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Legislating more efficiently: questions & answers on new delegated acts

Constitutional affairs - 24-03-2010 - 16:49
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To avoid making EU legislation over-complicated and technical the Lisbon Treaty introduced a new system for delegating to the Commission limited powers to make minor changes to laws, provided these do not affect the "core" legislation decided by Parliament and the Council.

Such changes may be needed to take account of scientific or technical progress or specific events, or to update quantitative values. For example Parliament has decided that the Commission may change the technical requirements for a rabies vaccination to be deemed valid for a "pet passport", in order to take account of scientific progress.
The EU "institutional triangle" - European Parliament, Council and Commission - produces policies and laws that apply throughout the EU.
The European Parliament shares legislative power with the Council. The Commission is the main executive body, which proposes legislation and ensures that EU policies are properly implemented.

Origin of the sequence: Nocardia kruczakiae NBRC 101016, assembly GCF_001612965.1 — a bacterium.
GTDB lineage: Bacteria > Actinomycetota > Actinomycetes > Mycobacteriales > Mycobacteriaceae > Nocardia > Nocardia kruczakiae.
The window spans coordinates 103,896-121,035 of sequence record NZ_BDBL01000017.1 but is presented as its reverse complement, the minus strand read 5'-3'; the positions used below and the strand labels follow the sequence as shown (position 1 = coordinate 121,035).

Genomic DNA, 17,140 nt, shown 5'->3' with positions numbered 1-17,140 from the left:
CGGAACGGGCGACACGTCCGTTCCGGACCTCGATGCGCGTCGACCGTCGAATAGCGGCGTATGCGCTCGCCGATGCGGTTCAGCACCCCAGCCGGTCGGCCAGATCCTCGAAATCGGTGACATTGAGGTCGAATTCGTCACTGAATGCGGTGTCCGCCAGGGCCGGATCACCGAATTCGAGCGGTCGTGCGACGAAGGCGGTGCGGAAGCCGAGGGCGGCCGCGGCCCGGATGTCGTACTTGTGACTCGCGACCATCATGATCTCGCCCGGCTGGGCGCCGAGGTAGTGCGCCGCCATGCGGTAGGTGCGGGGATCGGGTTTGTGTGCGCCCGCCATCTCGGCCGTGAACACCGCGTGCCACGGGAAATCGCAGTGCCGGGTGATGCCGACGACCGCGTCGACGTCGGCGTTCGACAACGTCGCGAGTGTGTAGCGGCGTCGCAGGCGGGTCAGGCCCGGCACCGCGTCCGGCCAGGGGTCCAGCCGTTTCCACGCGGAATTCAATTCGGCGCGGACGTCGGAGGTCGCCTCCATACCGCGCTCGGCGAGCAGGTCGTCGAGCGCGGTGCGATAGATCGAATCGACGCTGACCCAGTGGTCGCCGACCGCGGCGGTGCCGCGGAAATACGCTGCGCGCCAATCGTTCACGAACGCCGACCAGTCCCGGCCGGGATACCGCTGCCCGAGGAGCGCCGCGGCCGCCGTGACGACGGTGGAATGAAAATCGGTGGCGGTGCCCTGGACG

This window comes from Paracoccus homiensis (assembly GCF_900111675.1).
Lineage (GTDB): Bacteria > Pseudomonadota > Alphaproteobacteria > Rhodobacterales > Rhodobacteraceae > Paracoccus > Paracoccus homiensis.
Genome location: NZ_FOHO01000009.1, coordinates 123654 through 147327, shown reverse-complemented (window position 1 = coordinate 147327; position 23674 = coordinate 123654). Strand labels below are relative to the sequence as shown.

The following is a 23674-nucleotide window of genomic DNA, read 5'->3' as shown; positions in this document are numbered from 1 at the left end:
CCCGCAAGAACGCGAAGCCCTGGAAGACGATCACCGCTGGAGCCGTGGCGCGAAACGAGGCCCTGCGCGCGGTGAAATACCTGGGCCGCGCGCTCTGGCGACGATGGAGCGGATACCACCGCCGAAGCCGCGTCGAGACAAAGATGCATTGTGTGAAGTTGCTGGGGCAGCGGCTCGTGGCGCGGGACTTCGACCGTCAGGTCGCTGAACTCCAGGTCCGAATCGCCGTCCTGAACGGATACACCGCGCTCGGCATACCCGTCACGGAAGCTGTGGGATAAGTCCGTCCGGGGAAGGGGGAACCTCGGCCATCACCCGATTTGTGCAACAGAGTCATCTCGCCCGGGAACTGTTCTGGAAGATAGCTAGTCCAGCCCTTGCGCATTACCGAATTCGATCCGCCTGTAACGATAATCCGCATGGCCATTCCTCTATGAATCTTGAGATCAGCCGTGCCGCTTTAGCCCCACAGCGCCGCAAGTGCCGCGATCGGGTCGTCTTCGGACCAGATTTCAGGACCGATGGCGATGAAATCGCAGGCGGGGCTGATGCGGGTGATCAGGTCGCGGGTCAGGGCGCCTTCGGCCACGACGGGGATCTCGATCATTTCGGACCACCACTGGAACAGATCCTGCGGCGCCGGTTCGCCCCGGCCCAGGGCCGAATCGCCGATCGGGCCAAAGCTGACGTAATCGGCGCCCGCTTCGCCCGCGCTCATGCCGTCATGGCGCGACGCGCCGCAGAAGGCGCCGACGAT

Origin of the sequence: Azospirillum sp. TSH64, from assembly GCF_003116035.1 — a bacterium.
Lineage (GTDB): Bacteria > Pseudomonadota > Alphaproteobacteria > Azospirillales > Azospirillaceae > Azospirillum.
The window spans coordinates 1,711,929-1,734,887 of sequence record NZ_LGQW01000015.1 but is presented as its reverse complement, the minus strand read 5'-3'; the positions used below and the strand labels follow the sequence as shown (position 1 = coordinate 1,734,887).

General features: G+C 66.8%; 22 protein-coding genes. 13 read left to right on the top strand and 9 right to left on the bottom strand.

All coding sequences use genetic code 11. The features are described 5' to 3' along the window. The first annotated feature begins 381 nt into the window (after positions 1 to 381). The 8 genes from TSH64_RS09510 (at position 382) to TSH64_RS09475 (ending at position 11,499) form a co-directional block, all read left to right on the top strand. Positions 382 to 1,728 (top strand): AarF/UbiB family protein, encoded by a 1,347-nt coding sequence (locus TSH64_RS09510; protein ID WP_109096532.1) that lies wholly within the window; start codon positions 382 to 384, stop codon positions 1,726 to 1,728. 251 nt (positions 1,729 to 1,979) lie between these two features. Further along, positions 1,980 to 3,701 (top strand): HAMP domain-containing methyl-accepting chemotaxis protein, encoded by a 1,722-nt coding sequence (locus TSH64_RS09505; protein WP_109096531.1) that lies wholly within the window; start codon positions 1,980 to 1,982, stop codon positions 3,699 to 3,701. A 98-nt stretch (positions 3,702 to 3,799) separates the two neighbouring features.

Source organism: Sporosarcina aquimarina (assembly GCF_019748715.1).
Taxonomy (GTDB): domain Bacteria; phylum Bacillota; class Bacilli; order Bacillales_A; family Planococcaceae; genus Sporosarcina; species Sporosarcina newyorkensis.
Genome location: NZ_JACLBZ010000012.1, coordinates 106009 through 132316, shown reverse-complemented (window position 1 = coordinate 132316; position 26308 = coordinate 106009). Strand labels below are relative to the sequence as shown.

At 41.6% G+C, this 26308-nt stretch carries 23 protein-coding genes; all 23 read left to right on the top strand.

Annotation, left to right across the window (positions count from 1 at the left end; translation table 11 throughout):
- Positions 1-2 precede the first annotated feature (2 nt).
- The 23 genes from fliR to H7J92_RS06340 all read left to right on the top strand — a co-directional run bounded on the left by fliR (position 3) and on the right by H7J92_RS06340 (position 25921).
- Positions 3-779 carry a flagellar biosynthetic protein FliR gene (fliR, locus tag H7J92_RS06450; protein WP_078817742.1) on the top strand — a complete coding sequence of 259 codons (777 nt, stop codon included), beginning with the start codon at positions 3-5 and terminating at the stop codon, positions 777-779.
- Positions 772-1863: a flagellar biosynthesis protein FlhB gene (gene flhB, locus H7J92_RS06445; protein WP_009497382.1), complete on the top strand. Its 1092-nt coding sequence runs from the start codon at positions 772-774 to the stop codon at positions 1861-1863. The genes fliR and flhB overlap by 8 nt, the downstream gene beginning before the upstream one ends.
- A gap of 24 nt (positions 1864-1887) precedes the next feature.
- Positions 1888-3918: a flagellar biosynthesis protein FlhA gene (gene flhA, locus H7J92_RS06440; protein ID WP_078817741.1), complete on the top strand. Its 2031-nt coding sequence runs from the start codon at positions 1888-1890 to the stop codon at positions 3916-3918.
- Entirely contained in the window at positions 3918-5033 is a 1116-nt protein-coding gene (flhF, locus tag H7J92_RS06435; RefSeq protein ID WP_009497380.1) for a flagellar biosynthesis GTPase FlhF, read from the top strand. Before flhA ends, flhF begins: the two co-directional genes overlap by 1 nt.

Under the Lisbon Treaty, any delegation of power to the Commission must be decided by Parliament and the Council, as legislators, and be subject to limits, conditions and control mechanisms laid down in the legislative act (regulation, directive or decision) itself.
Before the Lisbon Treaty took effect, the Commission's implementation of much EU legislation was overseen by committees of Member State experts, via a so-called "comitology" system.  This system has now been abolished, and the Treaty instead distinguishes between "delegated" acts and "implementing" acts. This Q&A focuses on delegated acts, on which Parliament is to state its position at the April plenary session, in Strasbourg.
REF.: 20100323BKG71187

1. What are "delegated" acts?

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The new Treaty introduces a distinction between legislative acts and non-legislative ones.  Article 290 allows Parliament and the Council to delegate to the Commission the power to adopt "non-legislative acts of general application to supplement or amend certain non-essential elements of a legislative act". Non-legislative acts adopted by the Commission in this way are called "delegated acts".
Only "non-essential" parts of a legislative act may be supplemented or amended by the Commission. The "essential" parts cannot be delegated.
A Commission amendment to a legislative act might, for example, alter an annex to that act. Where the Commission is empowered to amend an annex, and those changes contain measures of general application, the "delegated acts" system applies.